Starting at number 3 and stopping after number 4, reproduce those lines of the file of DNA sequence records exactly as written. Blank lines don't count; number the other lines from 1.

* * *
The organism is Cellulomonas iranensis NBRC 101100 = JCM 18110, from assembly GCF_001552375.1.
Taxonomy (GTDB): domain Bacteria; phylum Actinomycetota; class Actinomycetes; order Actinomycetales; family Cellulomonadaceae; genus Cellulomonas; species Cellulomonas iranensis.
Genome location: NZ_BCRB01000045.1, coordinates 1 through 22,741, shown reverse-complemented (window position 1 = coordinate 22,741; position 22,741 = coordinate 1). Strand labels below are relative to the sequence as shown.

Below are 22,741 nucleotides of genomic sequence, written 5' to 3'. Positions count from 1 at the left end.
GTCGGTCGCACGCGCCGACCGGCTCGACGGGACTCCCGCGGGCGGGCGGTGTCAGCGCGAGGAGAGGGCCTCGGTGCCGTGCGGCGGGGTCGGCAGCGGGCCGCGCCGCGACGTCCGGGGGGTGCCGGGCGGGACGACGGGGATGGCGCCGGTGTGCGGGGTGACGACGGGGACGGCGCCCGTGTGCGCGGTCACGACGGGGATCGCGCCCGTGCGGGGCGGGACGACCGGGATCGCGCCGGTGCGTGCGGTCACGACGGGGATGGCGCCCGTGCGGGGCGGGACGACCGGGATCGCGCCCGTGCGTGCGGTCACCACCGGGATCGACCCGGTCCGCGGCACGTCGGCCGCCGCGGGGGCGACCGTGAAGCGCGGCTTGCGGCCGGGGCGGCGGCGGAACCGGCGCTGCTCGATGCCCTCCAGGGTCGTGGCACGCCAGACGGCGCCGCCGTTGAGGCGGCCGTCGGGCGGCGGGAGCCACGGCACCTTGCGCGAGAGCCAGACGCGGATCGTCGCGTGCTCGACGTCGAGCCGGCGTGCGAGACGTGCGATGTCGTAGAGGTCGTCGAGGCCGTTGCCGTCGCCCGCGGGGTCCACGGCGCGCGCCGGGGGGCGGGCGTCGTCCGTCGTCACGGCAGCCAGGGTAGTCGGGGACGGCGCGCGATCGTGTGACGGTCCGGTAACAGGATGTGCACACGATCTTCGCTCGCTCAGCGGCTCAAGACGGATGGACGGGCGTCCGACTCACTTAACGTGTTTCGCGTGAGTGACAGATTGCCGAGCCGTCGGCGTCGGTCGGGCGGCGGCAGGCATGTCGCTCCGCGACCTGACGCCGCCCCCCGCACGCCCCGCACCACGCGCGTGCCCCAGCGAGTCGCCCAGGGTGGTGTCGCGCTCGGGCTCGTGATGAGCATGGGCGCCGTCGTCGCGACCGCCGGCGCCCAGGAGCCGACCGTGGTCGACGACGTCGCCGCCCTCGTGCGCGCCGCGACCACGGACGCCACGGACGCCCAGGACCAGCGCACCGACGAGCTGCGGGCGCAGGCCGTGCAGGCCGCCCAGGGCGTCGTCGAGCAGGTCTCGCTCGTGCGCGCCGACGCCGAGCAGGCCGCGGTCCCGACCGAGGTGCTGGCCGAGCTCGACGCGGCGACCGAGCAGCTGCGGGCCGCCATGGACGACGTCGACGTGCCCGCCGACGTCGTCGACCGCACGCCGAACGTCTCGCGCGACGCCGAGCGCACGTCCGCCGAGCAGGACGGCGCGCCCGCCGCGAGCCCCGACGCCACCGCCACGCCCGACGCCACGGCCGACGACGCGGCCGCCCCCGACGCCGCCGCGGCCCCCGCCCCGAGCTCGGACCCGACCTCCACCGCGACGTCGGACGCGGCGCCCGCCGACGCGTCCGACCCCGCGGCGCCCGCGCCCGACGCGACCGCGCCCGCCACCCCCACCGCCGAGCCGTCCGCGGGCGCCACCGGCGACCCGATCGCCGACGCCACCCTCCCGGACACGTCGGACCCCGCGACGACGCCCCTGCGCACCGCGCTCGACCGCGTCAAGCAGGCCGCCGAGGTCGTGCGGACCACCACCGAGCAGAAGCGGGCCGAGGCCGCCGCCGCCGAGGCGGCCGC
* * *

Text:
Genome location: NZ_BCRB01000045.1, coordinates 1 through 22,741, shown reverse-complemented (window position 1 = coordinate 22,741; position 22,741 = coordinate 1). Strand labels below are relative to the sequence as shown.

Below are 22,741 nucleotides of genomic sequence, written 5' to 3'. Positions count from 1 at the left end.